Derwick Associates on using Nuclear powerWith an energy crisis unlike nothing seen before looming on the horizon, scientists, politicians, andengineers scramble to find a solution. At Derwick Associates we believe that alternative energy, whichutilizes limitedly used renewable energy sources, may be the world’s saving grace. Wind, solar, biomass,geothermal, and even water have become or are in the process of becoming viable alternative energysources.Another potential source for energy in the future is nuclear power. Nuclear power uses energy createdfrom nuclear fission, a highly kinetic reaction that splits atoms. This energy heats water, creating steam.This steam, in turn, powers a turbine, which produces electrical power. Nuclear power is a nonrenewableenergy source, meaning its fuel is limited in quantity. Regardless, nuclear power has the potential tocompletely eradicate the global need for renewable energy.At Derwick Associates we know that nuclear energy is particularly useful because it does not emit anycarbon dioxide, sulfur dioxide, or any nitrogen oxides, all of which are harmful to the Earth’s atmosphere("United States Environmental Protection Agency"). Carbon dioxide, in particular, is a major contributorto global warming, a phenomena that is quickly warming our planet ("American Institute of Physics").Nuclear energy also has the benefit of being densely energetic.A pellet of Uranium the size of an adult’s pinky finger contains as much energy as 1,780 pounds of coalor 149 gallons of crude oil. Furthermore, the energy produced by a single, confined nuclear power plantwould require up to 180 square miles of wind turbines or 60 square miles of solar panels ("Idaho NationalLaboratory"). Finally, nuclear power can be used at all times of the day, in any weather condition, and inall parts of the country. Solar power and wind power, on the other hand, rely on strong, consistentsunlight and wind to operate. In the United States, sun energy this reliable is usually only found in theSouthwest ("United States Department of Energy"). Wind useful for wind energy is only found in theMidwest ("U.S. Department of Energy: Energy Efficiency and Renewable Energy").Like all currently used energy sources, nuclear power has disadvantages. For one, it produces deadly,radioactive material as a by-product. These by-products take an incredibly long time to decay, oftenthousands of years. For that reason, nuclear waste has to be stored in areas far away from civilization.Improperly stored nuclear waste can poison water tables and damage local ecosystems. This and otherproblems caused a general lack of support from the public, the second disadvantage of nuclear power.Poor public reception also results from a perception that nuclear power is inherently dangerous. Becauseof the nuclear accidents at Three Mile Island in 1979 and Chernobyl in 1986, many feel that all nuclearplants are susceptible to disasters, as well. While nuclear power has become safer over time, it is stillvulnerable to disaster today ("Parliament of Australia: Parliamentary Library"). A final problem withnuclear power is its often overwhelming cost. Per megawatt, nuclear power is cheaper than natural gasand coal (Dunston 3). However, construction and decommissioning costs for nuclear plants are extremelyhigh. A nuclear power plant may cost as much as $4.1 billion to decommission ("Nuclear EnergyInformation Service").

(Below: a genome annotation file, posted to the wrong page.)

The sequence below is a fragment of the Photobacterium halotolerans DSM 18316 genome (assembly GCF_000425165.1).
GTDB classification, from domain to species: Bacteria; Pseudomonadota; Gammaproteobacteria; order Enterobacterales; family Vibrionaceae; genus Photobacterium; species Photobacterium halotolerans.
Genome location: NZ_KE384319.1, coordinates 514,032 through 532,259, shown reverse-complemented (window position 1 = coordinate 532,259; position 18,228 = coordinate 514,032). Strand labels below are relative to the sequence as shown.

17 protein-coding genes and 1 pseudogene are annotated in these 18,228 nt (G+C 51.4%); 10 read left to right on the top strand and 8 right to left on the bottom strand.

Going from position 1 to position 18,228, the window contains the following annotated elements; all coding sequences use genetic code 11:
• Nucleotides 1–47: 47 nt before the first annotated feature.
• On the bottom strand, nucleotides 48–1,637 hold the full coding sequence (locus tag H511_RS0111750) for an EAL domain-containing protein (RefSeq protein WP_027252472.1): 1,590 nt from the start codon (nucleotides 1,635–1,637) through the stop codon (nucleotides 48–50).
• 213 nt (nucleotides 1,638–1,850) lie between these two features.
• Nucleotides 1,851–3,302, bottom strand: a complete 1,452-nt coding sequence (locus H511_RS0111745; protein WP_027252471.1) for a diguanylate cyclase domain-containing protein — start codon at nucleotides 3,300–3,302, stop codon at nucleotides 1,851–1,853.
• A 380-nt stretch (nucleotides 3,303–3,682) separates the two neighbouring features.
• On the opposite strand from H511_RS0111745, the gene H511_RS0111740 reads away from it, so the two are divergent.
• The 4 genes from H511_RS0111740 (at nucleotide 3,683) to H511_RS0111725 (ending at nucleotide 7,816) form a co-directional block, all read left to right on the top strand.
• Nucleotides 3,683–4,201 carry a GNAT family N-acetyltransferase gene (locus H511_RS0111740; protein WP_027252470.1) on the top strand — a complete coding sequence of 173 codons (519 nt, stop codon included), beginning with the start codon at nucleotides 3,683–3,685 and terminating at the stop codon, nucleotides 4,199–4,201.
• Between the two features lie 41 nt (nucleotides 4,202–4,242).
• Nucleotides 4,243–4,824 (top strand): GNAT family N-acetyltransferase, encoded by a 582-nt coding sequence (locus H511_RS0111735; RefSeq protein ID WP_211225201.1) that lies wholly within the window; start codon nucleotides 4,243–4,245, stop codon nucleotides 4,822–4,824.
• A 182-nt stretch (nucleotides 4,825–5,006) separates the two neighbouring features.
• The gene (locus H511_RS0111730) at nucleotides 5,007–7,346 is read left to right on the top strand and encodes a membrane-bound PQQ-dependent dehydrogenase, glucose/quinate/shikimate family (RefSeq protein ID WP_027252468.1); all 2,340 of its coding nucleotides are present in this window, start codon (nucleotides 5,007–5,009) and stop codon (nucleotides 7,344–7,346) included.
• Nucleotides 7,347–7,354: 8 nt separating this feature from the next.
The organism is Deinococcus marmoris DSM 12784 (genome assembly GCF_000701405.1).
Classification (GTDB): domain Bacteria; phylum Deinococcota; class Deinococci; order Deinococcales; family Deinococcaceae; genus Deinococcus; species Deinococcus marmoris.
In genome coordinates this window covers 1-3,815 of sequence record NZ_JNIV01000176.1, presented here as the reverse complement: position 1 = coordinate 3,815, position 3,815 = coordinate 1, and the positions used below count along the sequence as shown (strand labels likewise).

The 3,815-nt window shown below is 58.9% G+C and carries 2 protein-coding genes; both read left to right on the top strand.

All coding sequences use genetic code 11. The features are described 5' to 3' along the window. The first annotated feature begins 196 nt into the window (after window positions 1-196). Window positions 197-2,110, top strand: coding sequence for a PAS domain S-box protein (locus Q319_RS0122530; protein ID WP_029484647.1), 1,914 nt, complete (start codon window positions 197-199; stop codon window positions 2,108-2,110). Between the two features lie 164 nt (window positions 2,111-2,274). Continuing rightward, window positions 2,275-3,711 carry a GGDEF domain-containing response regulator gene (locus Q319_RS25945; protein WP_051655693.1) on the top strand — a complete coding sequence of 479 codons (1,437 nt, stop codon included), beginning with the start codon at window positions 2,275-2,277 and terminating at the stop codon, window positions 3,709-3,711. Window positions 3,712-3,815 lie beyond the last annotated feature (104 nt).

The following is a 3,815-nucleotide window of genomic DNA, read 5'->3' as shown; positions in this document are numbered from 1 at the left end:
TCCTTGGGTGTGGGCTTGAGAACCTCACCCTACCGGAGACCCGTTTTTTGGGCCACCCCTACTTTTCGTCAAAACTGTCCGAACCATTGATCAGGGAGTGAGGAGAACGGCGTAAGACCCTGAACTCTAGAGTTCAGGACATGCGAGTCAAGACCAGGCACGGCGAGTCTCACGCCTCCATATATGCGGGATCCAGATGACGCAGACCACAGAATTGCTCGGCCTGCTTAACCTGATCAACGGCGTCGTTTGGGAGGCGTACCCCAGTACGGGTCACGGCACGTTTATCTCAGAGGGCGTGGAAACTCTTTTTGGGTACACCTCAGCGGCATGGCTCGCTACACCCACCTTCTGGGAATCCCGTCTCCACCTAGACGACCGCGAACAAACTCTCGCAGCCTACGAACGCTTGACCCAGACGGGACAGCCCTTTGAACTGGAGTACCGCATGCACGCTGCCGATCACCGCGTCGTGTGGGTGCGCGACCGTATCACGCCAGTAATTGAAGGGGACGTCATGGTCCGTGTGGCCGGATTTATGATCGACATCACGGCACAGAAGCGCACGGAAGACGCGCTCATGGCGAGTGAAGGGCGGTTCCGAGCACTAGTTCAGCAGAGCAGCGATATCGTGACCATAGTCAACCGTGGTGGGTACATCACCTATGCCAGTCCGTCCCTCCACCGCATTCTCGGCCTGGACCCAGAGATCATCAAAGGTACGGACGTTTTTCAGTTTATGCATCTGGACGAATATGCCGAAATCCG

At Derwick Associates we hope that by the time the energy crisis is in full swing, the world will havefound a solution. Still, nuclear power remains a potential source of energy in the future. Nuclear power, inthe end, has an equal amount of advantages and disadvantages. For that reason, tomorrow’s leaders willhave to decide if nuclear power is a reliable source of energy. Only time will tell what energy source theplanet uses in the future. Leopoldo Alejandro Betancourt Lopez
Works Cited"Benefits of Nuclear Power." Idaho National Laboratory. Idaho National Laboratory, n.d. Web.26 Nov 2011.Dunston, Roger. California. Research Bureau . Benefits and Risks of Nuclear Power inCalifornia. 2002. Web."Nuclear." Parliament of Australia: Parliamentary Library. Parliament of Australia, 01 Sep 2011.Web. 26 Nov 2011."Nuclear Energy." United States Environmental Protection Agency. United States EnvironmentalProtection Agency, 08 Mar 2010. Web. 26 Nov 2011."Renewable Energy." United States Department of Energy: Energy Efficiency and RenewableEnergy. N.p., 04 Dec 2010. Web. 26 Nov 2011."Solar." United States Department of Energy. United States Department of Energy, n.d. Web. 26Nov 2011."Some Important Facts About Nuclear Power." Nuclear Energy Information Service. NuclearEnergy Information Service, 31 Aug 2004. Web. 26 Nov 2011.
"The Carbon Dioxide Greenhouse Effect." American Institute of Physics. N.p., n.d. Web. 26 Nov2011."Wind Powering America: 80-Meter Wind Maps and Wind Resource Potential." U.S.Department of Energy: Energy Efficiency and Renewable Energy. United States Department ofEnergy, 19 Oct 2011. Web. 26 Nov 2011.